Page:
Editorial Director: Giusella Finocchiaro
Web Content Manager: Giulia Giapponesi

posted by admin on febbraio 1, 2012


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With a series of recent measures, the Italian Privacy Authority has declared unlawful the use of video surveillance systems installed in four workplaces, one in a public administration workplace, one in a private company and two in social health organizations.

In all four cases, surveillance cameras had been installed in violation of the Workers’ Statute, which prohibits all remote video control of employees, and also in violation of laws for the protection of personal data.

The action which a number of people had urged the Authority to take, established the illegality of the processing of such data and has thus disabled use of the footage taken in violation of the law.

In the particular case of measures taken against a rest home the use of cameras in the area where employees clock in and out was banned permanently.

In the other three cases, the Authority has banned the use of cameras located at the entrances to workplaces, while awaiting the implementation of the procedures provided for by the Workers’ Statute (agreement with the company’s union representatives, or authorization of the Provincial Department of Labour and Employment).

In motivating these bans the Authority has confirmed that the remote control of work exists even in conditions of non continuous surveillance and also in cases where the cameras are indicated by notices. In order to comply with the regulations, however, the installation of cameras must always adhere to the procedures established by the Statute for the protection of workers.

The recent firing of a British employee who seems to have lost her job for posting a complaint on her Facebook profile about her salary, leads us to thinking again about the question of the uses employees make of technological resources in Italy. Here we are talking about Facebook only because it is the most widespread social network.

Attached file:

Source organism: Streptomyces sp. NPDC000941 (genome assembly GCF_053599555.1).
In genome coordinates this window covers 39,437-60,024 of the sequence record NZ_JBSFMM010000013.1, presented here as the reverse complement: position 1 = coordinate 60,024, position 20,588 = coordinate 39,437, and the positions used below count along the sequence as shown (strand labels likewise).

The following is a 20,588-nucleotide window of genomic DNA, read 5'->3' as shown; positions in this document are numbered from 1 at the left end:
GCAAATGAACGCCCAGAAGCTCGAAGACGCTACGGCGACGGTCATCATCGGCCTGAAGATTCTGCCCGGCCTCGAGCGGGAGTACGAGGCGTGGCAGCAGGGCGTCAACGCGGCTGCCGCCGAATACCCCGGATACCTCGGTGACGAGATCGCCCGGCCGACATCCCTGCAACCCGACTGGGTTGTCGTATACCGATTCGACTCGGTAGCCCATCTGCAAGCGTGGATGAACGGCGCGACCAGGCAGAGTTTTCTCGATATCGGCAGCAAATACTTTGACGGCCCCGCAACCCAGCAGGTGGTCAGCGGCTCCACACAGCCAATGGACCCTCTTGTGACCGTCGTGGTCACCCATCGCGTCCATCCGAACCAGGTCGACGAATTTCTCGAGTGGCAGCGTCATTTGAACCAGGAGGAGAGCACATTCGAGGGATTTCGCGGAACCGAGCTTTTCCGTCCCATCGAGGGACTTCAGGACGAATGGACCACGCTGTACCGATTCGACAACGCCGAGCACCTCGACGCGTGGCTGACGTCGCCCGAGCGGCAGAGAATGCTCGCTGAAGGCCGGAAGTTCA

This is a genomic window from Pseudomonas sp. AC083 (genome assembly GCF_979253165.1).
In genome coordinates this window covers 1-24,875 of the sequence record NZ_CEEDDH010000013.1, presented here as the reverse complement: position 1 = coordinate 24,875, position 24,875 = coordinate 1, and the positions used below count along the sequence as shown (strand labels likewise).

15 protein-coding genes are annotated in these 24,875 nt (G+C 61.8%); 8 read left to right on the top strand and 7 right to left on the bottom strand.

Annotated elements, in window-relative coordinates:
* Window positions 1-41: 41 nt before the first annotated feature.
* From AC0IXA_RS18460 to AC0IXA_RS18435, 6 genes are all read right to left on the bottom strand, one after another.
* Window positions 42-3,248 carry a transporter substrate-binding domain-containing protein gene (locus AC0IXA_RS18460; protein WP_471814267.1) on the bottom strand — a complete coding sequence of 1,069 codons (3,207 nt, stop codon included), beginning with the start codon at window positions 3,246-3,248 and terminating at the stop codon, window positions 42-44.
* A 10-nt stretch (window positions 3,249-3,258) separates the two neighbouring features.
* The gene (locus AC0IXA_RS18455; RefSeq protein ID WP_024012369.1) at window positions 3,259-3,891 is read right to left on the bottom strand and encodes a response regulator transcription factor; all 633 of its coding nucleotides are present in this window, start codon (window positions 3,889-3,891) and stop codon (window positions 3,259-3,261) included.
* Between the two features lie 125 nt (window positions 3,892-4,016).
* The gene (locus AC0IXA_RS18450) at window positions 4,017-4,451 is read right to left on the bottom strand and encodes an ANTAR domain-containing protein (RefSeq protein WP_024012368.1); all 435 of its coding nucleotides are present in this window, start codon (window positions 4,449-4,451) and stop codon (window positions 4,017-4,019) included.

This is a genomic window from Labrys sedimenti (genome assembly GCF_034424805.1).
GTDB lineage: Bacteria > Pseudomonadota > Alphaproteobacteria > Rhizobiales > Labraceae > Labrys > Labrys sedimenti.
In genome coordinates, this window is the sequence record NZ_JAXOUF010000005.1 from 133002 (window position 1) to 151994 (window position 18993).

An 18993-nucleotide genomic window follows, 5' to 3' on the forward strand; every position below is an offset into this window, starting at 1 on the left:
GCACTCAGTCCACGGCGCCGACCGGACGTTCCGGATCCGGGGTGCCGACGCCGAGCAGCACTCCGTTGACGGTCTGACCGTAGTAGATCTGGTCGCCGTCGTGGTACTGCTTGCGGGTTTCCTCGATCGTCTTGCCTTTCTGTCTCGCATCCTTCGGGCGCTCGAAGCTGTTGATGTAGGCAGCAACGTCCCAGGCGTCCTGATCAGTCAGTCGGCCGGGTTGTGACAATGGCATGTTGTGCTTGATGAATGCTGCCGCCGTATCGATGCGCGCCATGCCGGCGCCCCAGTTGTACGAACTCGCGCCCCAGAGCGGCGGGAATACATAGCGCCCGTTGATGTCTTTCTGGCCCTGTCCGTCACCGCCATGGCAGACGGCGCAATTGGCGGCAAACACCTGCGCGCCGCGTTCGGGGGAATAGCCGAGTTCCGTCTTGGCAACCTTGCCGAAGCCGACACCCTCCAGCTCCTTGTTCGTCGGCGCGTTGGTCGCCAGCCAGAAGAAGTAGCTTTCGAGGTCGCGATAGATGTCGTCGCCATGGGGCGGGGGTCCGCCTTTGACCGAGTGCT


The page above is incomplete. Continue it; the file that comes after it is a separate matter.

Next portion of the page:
1) Is it forbidden to use Facebook in the workplace?

Not always, it depends, the employer has the right to choose.

2) How can we know what the employer’s choice is?

We need to read employer policy or the guidelines (names can vary greatly) also keeping one eye on the Guidelines of the Italian Data Protection Authority.

3) What if policies do not exist?

Obviously rules can be found elsewhere, for example in the contract. In this case work tools are only supposed to be entrusted to the employee for professional use.

4) Could professional policies provide for the use of Facebook for personal reasons?

Generally, yes. An employer’s choices can vary widely. The employer may also exercise a choice of leniency.

5) What if the employer is a public body?

In such cases the matter is rather more delicate. We have to remember that the criminal code punishes the crime of embezzlement.

6) Are workers in any way limited when they express thoughts on Facebook regarding their work or employer?

They are limited by norms of a general nature which might be applied in the same way to Facebook as to any other circumstances, and which could be, for example, the duty of professional loyalty, the principle of fairness, the obligation of non-competition, the norms of personal data protection, and also the respect of honour and of other people’s reputations.

7) Are employers allowed to use information about their workers found on Facebook?

If it is found through legal channels through Facebook’s particular chain of consent, then yes.

8) Should information found on Facebook be considered as private?

It depends on the meaning of “private”. Public information on Facebook is directly or indirectly visible to authorized individuals (for example, friends, friends of friends) and so potentially posted to many individuals.

9) Can information on Facebook only be used for certain purposes (e.g. personal) and not for others (e.g professional)?

Only if this limitation is expressly stated. At the moment it is not possible.

10) Do we need an ad hoc law?

Germany is thinking in this direction. Personally I am still against special laws for every technological innovation. What we need is greater awareness.


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